World's first lab-grown steak tastes just like 'real meat'

However, it would cost approximately $50 for a single steak

News Desk December 14, 2018
Lab-grown steaks the size of a credit card have been grown in a lab and eaten for the first time. Cell-cultured meat takes samples from living animals and turns them into food using scientific methods and incubation. PHOTO: COURTESY DAILYMAIL

An Israeli firm has introduced lab-grown steaks the size of a credit card that was eaten immediately after it was grown.

Cell-cultured meat takes tissues from living animals and turns it into food using scientific techniques and lab incubation, according to Daily Mail.

A race is emerging among tech companies to grow lab-grown meats and outpace their competition

Previously, mincemeat and chicken nuggets have been created but scientist have failed to grow a complex animal tissue structures, such as steaks.

Biotechnology firm Aleph Farms claims to have grown slaughter-free meat in its labs with the same texture and flavour as the real meat.

This latest technology comes at a time when a growing number of people are waging an ethical war against the human consumption of meat.

Cattle farming and agriculture continue to consume vast amounts of usable land and are also the leading contributor to global greenhouse emissions.

Two incubators, named Alberto and Gertrude, are where several Petri dishes are growing with cells from two cows which remain alive and well. They simulate the conditions inside a cow to produce the most specific cells possible.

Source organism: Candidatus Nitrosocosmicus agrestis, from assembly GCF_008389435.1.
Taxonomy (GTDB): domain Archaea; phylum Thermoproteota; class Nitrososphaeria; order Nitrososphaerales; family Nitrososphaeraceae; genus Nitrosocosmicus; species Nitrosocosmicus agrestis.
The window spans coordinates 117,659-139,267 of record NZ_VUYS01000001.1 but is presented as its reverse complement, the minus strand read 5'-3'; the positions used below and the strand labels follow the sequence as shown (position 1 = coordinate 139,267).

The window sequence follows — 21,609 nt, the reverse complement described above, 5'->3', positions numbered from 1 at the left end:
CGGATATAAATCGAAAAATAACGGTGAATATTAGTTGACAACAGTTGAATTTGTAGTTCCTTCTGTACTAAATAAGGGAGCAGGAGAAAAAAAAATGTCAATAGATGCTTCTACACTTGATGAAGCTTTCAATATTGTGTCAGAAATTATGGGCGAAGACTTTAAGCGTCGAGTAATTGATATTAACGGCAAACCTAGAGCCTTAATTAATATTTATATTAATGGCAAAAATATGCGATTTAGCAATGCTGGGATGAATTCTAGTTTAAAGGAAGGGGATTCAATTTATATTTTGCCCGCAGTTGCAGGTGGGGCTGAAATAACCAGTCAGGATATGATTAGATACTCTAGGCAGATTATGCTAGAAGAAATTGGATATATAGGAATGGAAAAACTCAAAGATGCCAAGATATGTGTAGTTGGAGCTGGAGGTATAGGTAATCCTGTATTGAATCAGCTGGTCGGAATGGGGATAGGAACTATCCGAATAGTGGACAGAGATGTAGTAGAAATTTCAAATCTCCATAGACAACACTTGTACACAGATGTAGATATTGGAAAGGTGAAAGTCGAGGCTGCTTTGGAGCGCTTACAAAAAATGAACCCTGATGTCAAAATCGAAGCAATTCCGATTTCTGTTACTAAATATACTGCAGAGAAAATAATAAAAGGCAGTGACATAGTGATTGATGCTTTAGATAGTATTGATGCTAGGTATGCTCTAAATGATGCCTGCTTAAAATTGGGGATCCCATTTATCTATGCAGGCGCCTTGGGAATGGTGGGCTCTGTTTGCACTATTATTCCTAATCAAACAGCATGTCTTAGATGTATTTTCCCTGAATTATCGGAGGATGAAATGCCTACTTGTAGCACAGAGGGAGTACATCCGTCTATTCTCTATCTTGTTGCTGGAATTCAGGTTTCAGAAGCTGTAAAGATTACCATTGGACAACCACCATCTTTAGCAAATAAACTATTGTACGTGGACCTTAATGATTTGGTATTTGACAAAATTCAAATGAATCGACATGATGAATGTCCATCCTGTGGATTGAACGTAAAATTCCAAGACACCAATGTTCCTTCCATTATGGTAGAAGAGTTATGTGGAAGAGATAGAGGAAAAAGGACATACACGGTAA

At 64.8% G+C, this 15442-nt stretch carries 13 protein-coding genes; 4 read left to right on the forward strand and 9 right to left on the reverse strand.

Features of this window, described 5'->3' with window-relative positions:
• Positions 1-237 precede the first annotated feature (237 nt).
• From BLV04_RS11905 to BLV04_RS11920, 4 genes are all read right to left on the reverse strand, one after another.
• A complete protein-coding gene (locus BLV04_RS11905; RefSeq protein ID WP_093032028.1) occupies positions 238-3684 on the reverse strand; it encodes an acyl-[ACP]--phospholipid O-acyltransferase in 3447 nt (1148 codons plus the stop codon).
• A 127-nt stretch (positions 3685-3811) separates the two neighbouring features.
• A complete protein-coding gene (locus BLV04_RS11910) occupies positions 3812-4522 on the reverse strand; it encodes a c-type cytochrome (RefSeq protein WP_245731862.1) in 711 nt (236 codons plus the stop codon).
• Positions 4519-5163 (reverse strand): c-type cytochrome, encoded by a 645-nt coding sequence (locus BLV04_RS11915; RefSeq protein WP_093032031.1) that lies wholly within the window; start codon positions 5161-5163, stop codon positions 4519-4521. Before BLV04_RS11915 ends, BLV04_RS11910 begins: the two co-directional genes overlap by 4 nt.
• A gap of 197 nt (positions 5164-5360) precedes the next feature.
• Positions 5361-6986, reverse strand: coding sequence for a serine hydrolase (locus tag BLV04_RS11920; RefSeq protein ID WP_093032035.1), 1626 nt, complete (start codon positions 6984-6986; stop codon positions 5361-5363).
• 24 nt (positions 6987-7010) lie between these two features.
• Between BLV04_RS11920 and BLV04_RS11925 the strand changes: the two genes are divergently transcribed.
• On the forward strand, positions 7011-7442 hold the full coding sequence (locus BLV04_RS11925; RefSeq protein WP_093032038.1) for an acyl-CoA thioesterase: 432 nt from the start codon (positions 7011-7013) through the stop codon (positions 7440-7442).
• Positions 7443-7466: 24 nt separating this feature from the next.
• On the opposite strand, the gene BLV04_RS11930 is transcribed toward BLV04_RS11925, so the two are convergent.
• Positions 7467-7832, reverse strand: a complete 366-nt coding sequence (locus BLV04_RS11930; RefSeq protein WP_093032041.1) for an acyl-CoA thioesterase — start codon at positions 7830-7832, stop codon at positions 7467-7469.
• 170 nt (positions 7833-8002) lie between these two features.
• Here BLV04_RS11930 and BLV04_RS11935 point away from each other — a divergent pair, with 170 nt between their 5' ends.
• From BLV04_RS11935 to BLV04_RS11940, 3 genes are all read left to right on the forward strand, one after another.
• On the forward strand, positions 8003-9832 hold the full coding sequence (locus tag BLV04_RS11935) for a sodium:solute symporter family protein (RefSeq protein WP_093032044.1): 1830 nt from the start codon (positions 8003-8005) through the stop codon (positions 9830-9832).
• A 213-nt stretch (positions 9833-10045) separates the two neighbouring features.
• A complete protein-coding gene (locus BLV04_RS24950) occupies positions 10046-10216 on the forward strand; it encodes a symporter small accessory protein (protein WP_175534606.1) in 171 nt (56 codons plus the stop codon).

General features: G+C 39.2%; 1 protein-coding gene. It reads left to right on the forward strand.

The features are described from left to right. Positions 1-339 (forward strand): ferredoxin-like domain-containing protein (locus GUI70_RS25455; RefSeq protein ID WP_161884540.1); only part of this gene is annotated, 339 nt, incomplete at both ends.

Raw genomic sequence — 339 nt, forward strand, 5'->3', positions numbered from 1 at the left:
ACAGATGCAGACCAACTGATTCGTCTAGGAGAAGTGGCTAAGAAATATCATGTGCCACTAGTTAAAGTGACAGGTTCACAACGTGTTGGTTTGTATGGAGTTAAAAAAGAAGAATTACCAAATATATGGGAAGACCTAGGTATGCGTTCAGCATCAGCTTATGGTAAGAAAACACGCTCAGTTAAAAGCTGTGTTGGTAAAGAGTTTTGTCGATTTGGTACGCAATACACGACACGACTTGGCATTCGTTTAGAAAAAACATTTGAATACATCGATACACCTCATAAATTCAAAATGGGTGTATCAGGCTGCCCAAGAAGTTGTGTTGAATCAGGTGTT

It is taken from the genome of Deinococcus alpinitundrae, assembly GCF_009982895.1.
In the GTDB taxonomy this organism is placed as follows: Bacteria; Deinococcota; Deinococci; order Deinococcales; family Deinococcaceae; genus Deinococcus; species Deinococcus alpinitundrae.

Asia's rising appetite for meat, seafood will 'strain environment'

A complex series of experiments then develop four different types of animal tissue; support cells, fat cells, blood vessel cells and muscle cells.

These are then combined to form a complex shape and after three weeks produces a fully-fledged steak.

Technology for 'cruelty-free meat' is still evolving and the firm claims it would cost approximately $50 for a single piece of the thin steak.

Didier Toubia, CEO of Aleph Farms said that the taste and flavour are '60 - 70 per cent' of the way to the desired goal and product will not be available commercially for at least two years.

'In theory, we're talking you could be eating bison meat without killing bison. You could be eating whale without harming whales,' says Jan Dutkiewicz, a researcher at Johns Hopkins University.

Development of the technology has been steadily progressing, with Just Food, a San Francisco-based firm, working on using plant protein to create meat replacements.

The company claims its non-chicken nuggets will be available before the end of 2018 and has today announced a partnership to develop and market a cell-cultured version of the upmarket Japanese beef Wagyu.

'Precious few have had the chance to experience umami Wagyu and we hope this partnership allows more restaurants to share Toriyama beef and its story in a new, exciting way,' Just co-founder and CEO Josh Tetrick asserted in a statement.

The meat industry is said to be one of the world's most dominant sectors and requires an immense amount of resources that are responsible for climate change and degradation of the environment.

The article originally appeared on Daily Mail


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